Looking back at home sweet home

Suffering a bit but still a trooper

Into the sun

Later on towards Benoskee and Caherconree beyond

Easy ground on the ridge

Crabbit and Glicket

Parias Mor and Masatiompan

Fine mountain scenery

We relaxed for a while and decided to descend via the Faha Ridge to our car. We returned to point 891 and dropped steeply to the eighty or ninety metres to the start of the ridge proper. Now interest is maintained all the way until the final pull to the top of Gearhane at 822 mtrs. Some nice rock steps present themselves but you can opt out of most if you choose so the going is never too stressful. Soon all difficulties were past and when we arrived at the top we lay in the warm sun and just relaxed. It was heavenly but all too soon we had to rouse ourselves and set off down. Its something we don't do enough, take the time to just sit and enjoy the quiet of the mountains, but I hope to do it more often in the future. The descent is easy but it is fairly long as the ridge stretches five kilometers in a northeasterly direction all the way to the sea. As we got lower it just got warmer and warmer and by the time we eventually reached the car spring had begun to have a touch of summer about it. I was hot and got my first touch of sunburn of the year and tiredness was definitely a factor but we were delighted. It had been a wonderful experience and with scenery like we had enjoyed I was left wondering why I go abroad at all. I'm sure the next miserable weather day will cure me of my doubts. Thanks Frank and here's to more throughout the coming year.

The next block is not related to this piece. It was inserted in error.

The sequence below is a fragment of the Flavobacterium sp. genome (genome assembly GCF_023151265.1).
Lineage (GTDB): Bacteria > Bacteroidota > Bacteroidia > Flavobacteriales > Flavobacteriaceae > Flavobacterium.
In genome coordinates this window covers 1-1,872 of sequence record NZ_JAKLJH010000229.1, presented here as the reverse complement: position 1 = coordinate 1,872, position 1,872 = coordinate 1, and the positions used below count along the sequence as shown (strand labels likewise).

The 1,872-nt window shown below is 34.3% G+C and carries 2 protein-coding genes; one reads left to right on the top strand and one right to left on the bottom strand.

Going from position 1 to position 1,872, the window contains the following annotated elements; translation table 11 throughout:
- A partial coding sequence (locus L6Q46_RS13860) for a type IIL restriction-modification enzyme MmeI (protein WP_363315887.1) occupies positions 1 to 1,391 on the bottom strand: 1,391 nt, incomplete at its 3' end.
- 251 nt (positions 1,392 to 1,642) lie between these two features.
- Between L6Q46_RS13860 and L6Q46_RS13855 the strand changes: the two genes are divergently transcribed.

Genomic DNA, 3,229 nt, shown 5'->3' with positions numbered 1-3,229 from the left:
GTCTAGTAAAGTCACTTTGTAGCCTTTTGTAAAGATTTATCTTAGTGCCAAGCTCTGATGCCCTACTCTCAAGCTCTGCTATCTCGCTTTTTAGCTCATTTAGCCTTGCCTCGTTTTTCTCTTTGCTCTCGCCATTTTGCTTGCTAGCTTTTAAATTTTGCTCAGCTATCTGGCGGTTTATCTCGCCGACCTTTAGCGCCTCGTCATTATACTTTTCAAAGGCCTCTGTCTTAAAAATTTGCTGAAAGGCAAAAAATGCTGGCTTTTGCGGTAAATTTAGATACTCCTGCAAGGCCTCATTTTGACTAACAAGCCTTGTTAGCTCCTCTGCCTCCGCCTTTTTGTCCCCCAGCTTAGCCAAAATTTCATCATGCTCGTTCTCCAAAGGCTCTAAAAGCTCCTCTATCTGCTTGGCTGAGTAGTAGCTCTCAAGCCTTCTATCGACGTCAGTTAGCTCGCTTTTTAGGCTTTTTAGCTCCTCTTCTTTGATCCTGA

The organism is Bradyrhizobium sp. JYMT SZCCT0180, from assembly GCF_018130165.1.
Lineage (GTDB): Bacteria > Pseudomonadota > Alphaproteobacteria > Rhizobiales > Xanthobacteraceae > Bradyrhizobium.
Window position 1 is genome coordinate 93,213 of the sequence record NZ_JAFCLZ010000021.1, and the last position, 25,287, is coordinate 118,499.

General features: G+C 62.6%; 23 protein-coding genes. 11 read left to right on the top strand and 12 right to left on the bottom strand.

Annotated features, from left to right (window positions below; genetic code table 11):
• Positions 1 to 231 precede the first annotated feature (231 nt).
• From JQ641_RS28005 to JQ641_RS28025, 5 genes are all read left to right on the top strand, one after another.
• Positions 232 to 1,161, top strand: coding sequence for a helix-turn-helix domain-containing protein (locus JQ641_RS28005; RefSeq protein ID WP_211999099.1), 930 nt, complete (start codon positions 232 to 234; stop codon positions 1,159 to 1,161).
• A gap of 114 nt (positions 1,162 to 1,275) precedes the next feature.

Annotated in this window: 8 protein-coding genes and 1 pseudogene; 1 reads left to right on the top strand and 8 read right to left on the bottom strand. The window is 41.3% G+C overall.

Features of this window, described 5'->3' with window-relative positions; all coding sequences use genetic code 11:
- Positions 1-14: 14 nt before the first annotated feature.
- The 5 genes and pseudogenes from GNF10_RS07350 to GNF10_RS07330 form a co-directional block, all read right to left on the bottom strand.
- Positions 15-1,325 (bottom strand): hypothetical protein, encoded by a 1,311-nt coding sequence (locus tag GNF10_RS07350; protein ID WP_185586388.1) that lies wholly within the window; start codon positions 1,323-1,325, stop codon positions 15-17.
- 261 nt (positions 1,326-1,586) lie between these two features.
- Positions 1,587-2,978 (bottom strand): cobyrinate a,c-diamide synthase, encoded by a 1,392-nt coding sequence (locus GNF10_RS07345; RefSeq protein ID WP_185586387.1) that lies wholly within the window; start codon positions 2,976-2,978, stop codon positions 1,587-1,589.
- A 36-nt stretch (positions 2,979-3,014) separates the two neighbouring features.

The Brandon Massif

Summit views

Along the Faha Ridge towards The Reeks

A beautiful mountain
Coimmin ou Chorrain

Towards Brandon Peak

An easy spot to linger

Towards Mullaghanattin

View down from the Faha Ridge


Towards Gearhane

Coimin na gCnamh